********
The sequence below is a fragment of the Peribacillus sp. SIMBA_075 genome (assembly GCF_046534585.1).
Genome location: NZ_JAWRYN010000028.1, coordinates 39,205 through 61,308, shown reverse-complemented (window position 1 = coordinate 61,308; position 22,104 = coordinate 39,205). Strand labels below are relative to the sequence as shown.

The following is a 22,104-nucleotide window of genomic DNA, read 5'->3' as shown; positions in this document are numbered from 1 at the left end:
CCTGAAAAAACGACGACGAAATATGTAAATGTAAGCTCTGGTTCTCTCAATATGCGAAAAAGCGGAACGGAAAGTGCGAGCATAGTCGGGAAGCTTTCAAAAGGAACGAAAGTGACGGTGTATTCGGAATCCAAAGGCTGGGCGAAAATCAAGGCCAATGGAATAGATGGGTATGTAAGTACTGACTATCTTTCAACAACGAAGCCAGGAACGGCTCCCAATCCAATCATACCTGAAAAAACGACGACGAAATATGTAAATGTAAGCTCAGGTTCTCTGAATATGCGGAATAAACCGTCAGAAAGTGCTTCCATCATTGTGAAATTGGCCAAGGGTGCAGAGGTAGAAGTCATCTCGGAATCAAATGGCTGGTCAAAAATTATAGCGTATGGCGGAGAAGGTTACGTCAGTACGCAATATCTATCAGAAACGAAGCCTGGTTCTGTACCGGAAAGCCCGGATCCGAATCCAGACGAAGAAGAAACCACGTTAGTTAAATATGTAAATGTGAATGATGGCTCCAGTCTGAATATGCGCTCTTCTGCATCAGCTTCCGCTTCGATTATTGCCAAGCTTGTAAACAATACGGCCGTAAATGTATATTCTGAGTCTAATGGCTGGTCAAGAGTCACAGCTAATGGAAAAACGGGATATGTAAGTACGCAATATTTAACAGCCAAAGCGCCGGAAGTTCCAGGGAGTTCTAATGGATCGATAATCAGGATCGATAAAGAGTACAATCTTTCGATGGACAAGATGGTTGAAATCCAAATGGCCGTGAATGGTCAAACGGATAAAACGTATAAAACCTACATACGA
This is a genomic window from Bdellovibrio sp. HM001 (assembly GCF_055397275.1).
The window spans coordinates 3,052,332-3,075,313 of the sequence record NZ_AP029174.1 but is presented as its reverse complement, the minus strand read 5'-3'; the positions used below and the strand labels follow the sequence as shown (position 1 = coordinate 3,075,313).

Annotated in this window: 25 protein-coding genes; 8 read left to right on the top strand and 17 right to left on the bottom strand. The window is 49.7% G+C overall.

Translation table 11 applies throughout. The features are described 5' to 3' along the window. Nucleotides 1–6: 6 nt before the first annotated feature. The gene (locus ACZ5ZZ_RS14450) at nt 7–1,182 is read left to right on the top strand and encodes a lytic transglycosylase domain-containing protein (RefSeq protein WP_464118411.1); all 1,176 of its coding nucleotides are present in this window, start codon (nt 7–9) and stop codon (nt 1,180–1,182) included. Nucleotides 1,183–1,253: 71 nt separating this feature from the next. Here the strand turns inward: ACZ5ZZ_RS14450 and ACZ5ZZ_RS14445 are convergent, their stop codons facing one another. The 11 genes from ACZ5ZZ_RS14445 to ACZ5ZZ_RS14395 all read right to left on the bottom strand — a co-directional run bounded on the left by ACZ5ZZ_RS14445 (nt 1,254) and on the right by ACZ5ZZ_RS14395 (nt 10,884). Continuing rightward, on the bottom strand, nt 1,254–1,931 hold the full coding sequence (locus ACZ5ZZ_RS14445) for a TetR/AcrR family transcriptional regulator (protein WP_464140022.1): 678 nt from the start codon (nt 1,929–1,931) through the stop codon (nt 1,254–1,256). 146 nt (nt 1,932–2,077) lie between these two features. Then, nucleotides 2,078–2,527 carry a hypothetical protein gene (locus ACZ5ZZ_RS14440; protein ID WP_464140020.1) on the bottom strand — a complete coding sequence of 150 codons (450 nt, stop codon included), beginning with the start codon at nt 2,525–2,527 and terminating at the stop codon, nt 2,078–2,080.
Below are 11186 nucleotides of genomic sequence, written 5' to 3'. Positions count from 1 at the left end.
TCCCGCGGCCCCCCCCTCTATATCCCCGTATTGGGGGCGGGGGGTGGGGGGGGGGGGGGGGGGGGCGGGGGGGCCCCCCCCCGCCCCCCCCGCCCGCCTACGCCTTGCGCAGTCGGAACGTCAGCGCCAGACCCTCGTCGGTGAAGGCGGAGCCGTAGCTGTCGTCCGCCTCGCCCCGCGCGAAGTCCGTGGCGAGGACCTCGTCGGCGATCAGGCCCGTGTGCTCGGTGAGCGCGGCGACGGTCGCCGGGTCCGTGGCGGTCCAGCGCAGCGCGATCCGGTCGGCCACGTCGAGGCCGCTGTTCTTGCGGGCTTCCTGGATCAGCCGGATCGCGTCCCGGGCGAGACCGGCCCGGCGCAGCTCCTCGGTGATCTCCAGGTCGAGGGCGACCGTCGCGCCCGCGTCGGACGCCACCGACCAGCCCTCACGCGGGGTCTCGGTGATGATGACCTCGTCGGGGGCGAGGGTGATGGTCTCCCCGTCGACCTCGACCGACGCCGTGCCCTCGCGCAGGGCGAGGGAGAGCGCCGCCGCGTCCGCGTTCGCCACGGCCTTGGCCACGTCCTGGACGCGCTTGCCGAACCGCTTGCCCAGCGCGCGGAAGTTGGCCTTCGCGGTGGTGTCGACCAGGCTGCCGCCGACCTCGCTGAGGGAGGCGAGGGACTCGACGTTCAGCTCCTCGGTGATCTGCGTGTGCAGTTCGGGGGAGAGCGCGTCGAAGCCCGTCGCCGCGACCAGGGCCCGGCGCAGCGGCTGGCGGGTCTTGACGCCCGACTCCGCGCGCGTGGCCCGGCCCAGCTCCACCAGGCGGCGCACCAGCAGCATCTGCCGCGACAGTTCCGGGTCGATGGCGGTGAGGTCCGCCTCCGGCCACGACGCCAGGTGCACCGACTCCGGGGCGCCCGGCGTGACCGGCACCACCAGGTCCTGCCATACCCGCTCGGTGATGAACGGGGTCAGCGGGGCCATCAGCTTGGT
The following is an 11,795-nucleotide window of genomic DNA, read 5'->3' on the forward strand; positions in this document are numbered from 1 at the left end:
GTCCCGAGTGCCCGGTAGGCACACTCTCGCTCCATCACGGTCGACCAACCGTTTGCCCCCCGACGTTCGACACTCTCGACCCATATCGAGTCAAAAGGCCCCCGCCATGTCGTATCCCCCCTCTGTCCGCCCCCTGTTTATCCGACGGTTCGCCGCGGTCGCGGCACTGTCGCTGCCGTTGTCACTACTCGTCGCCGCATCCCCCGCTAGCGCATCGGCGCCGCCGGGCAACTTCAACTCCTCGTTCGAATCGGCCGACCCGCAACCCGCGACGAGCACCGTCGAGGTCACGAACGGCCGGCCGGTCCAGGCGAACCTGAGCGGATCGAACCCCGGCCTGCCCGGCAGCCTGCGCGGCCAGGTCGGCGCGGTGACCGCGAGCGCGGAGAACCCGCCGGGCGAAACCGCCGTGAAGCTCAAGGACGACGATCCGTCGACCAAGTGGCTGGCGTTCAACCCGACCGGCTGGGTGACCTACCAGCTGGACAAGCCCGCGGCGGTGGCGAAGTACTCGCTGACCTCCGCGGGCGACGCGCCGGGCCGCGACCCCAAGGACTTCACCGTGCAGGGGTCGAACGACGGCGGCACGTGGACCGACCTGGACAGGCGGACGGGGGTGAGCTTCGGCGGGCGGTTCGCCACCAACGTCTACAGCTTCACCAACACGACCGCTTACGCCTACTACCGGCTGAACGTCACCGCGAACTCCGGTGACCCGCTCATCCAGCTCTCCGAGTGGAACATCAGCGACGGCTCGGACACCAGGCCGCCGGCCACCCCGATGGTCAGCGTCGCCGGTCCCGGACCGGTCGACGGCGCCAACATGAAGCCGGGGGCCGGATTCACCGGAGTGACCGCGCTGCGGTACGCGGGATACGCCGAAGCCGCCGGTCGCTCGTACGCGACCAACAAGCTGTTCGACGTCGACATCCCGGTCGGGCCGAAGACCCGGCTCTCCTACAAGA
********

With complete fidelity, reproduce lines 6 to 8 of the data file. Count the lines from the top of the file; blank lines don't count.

The window spans coordinates 3,052,332-3,075,313 of the sequence record NZ_AP029174.1 but is presented as its reverse complement, the minus strand read 5'-3'; the positions used below and the strand labels follow the sequence as shown (position 1 = coordinate 3,075,313).

Annotated in this window: 25 protein-coding genes; 8 read left to right on the top strand and 17 right to left on the bottom strand. The window is 49.7% G+C overall.

Translation table 11 applies throughout. The features are described 5' to 3' along the window. Nucleotides 1–6: 6 nt before the first annotated feature. The gene (locus ACZ5ZZ_RS14450) at nt 7–1,182 is read left to right on the top strand and encodes a lytic transglycosylase domain-containing protein (RefSeq protein WP_464118411.1); all 1,176 of its coding nucleotides are present in this window, start codon (nt 7–9) and stop codon (nt 1,180–1,182) included. Nucleotides 1,183–1,253: 71 nt separating this feature from the next. Here the strand turns inward: ACZ5ZZ_RS14450 and ACZ5ZZ_RS14445 are convergent, their stop codons facing one another. The 11 genes from ACZ5ZZ_RS14445 to ACZ5ZZ_RS14395 all read right to left on the bottom strand — a co-directional run bounded on the left by ACZ5ZZ_RS14445 (nt 1,254) and on the right by ACZ5ZZ_RS14395 (nt 10,884). Continuing rightward, on the bottom strand, nt 1,254–1,931 hold the full coding sequence (locus ACZ5ZZ_RS14445) for a TetR/AcrR family transcriptional regulator (protein WP_464140022.1): 678 nt from the start codon (nt 1,929–1,931) through the stop codon (nt 1,254–1,256). 146 nt (nt 1,932–2,077) lie between these two features. Then, nucleotides 2,078–2,527 carry a hypothetical protein gene (locus ACZ5ZZ_RS14440; protein ID WP_464140020.1) on the bottom strand — a complete coding sequence of 150 codons (450 nt, stop codon included), beginning with the start codon at nt 2,525–2,527 and terminating at the stop codon, nt 2,078–2,080.